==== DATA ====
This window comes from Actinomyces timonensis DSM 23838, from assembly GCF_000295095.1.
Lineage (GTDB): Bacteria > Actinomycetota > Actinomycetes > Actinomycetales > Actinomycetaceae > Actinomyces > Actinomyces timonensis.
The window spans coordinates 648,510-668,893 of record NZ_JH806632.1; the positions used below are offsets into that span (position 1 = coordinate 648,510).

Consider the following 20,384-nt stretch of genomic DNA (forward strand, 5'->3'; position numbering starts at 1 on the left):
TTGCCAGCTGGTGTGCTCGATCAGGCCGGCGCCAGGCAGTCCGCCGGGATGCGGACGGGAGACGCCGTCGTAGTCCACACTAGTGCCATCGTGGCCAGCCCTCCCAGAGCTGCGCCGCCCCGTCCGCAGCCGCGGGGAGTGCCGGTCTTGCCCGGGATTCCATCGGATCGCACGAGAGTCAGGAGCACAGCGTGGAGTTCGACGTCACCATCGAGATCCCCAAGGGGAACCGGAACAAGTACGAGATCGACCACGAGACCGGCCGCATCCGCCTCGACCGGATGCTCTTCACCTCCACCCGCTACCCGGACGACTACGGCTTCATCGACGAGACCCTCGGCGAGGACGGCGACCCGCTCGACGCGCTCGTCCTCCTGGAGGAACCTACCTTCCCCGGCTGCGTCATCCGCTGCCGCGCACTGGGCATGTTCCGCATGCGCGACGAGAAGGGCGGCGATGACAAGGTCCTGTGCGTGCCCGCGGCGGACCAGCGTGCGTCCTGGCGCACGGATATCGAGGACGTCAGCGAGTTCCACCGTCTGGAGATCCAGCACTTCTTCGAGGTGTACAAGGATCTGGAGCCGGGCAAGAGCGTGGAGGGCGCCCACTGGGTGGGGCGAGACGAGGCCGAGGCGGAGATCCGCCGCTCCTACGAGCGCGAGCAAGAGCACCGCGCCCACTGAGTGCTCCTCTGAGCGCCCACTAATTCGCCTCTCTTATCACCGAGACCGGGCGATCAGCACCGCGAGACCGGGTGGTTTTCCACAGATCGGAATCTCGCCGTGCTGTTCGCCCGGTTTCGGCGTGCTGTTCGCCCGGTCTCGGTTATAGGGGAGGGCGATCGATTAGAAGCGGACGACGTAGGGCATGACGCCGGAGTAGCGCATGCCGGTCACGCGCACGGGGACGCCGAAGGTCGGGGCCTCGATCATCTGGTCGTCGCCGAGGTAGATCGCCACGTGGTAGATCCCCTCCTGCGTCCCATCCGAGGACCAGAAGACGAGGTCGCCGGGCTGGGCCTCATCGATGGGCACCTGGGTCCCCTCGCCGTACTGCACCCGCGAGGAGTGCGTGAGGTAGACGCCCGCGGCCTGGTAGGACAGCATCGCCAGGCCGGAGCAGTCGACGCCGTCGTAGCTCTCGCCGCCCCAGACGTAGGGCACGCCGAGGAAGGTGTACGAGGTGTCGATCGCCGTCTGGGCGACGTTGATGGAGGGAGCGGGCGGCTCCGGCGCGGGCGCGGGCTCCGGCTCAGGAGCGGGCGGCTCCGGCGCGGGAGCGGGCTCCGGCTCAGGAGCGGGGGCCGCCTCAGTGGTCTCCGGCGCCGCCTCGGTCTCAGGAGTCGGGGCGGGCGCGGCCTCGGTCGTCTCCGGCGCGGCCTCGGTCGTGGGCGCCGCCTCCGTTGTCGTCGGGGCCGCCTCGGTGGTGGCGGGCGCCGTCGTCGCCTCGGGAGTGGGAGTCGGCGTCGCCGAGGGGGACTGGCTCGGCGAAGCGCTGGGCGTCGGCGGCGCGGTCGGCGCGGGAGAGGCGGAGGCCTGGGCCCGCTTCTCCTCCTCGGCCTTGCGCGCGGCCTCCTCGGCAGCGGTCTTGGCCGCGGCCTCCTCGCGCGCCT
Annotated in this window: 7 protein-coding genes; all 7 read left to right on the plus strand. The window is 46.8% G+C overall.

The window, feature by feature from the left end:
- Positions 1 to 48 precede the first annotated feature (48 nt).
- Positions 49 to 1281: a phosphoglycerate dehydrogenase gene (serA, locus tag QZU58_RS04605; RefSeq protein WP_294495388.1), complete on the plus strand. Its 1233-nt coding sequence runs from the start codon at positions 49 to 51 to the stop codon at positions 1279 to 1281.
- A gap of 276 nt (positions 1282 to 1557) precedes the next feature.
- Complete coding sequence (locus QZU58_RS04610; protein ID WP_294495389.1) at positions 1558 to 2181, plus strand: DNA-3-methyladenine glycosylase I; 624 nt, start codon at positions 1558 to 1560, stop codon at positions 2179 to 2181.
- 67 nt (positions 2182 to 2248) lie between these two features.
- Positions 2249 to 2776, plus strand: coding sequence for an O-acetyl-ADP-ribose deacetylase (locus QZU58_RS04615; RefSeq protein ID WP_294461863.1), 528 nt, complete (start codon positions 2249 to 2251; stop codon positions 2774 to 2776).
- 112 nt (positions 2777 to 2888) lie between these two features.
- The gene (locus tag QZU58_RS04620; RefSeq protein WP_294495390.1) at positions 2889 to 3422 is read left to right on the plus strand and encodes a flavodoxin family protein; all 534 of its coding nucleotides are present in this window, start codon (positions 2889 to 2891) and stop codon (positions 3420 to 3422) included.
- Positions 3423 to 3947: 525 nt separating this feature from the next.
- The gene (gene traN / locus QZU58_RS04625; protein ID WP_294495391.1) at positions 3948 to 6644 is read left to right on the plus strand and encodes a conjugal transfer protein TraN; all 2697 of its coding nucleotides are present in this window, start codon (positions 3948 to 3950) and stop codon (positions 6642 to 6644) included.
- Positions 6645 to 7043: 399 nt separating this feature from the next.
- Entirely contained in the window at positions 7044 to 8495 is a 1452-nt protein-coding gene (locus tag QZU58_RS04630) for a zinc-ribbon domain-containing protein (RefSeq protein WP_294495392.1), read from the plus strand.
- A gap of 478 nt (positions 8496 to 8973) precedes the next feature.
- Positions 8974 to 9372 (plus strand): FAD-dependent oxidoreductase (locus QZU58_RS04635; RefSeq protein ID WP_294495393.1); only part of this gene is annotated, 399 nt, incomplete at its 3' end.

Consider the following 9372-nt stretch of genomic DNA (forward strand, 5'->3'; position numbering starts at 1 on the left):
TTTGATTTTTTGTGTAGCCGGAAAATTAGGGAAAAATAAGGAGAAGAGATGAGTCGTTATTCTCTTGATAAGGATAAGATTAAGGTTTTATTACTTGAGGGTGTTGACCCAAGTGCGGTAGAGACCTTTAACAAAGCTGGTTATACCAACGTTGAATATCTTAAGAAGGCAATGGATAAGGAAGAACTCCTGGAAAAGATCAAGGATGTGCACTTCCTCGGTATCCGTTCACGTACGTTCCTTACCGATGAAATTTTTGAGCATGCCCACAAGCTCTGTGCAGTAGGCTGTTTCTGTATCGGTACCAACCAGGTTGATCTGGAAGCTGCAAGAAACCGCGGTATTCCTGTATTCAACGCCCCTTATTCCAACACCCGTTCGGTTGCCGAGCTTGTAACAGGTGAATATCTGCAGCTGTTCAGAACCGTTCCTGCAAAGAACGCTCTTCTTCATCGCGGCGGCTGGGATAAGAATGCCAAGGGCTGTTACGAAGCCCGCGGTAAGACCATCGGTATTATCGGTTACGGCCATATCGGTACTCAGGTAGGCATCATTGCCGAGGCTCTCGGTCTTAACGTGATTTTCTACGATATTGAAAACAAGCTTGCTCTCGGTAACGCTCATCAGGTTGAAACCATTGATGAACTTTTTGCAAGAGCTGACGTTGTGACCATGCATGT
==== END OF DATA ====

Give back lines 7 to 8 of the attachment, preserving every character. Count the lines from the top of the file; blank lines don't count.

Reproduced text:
The window, feature by feature from the left end:
- Positions 1 to 48 precede the first annotated feature (48 nt).